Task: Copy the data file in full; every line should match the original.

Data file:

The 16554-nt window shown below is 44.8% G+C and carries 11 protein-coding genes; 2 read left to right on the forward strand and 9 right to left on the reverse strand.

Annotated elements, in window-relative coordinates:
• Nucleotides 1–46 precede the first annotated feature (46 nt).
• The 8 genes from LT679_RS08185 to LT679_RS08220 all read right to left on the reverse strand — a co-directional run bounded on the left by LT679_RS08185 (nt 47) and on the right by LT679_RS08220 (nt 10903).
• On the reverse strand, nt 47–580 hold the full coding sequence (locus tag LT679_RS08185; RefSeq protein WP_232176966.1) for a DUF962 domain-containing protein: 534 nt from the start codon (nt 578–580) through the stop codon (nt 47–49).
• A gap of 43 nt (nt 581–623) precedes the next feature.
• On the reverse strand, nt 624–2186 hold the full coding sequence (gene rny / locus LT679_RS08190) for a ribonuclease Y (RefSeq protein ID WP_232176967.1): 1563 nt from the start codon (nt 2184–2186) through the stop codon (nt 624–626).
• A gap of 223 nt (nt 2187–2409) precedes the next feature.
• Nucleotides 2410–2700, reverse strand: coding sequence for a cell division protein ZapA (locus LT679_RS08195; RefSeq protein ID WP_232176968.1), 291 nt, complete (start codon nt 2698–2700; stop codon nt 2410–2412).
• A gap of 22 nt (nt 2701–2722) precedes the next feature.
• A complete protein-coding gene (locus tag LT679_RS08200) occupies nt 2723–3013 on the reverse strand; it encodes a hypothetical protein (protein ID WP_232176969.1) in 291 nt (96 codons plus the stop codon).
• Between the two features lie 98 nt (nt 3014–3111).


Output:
The 16554-nt window shown below is 44.8% G+C and carries 11 protein-coding genes; 2 read left to right on the forward strand and 9 right to left on the reverse strand.

Annotated elements, in window-relative coordinates:
• Nucleotides 1–46 precede the first annotated feature (46 nt).
• The 8 genes from LT679_RS08185 to LT679_RS08220 all read right to left on the reverse strand — a co-directional run bounded on the left by LT679_RS08185 (nt 47) and on the right by LT679_RS08220 (nt 10903).
• On the reverse strand, nt 47–580 hold the full coding sequence (locus tag LT679_RS08185; RefSeq protein WP_232176966.1) for a DUF962 domain-containing protein: 534 nt from the start codon (nt 578–580) through the stop codon (nt 47–49).
• A gap of 43 nt (nt 581–623) precedes the next feature.
• On the reverse strand, nt 624–2186 hold the full coding sequence (gene rny / locus LT679_RS08190) for a ribonuclease Y (RefSeq protein ID WP_232176967.1): 1563 nt from the start codon (nt 2184–2186) through the stop codon (nt 624–626).
• A gap of 223 nt (nt 2187–2409) precedes the next feature.
• Nucleotides 2410–2700, reverse strand: coding sequence for a cell division protein ZapA (locus LT679_RS08195; RefSeq protein ID WP_232176968.1), 291 nt, complete (start codon nt 2698–2700; stop codon nt 2410–2412).
• A gap of 22 nt (nt 2701–2722) precedes the next feature.
• A complete protein-coding gene (locus tag LT679_RS08200) occupies nt 2723–3013 on the reverse strand; it encodes a hypothetical protein (protein ID WP_232176969.1) in 291 nt (96 codons plus the stop codon).
• Between the two features lie 98 nt (nt 3014–3111).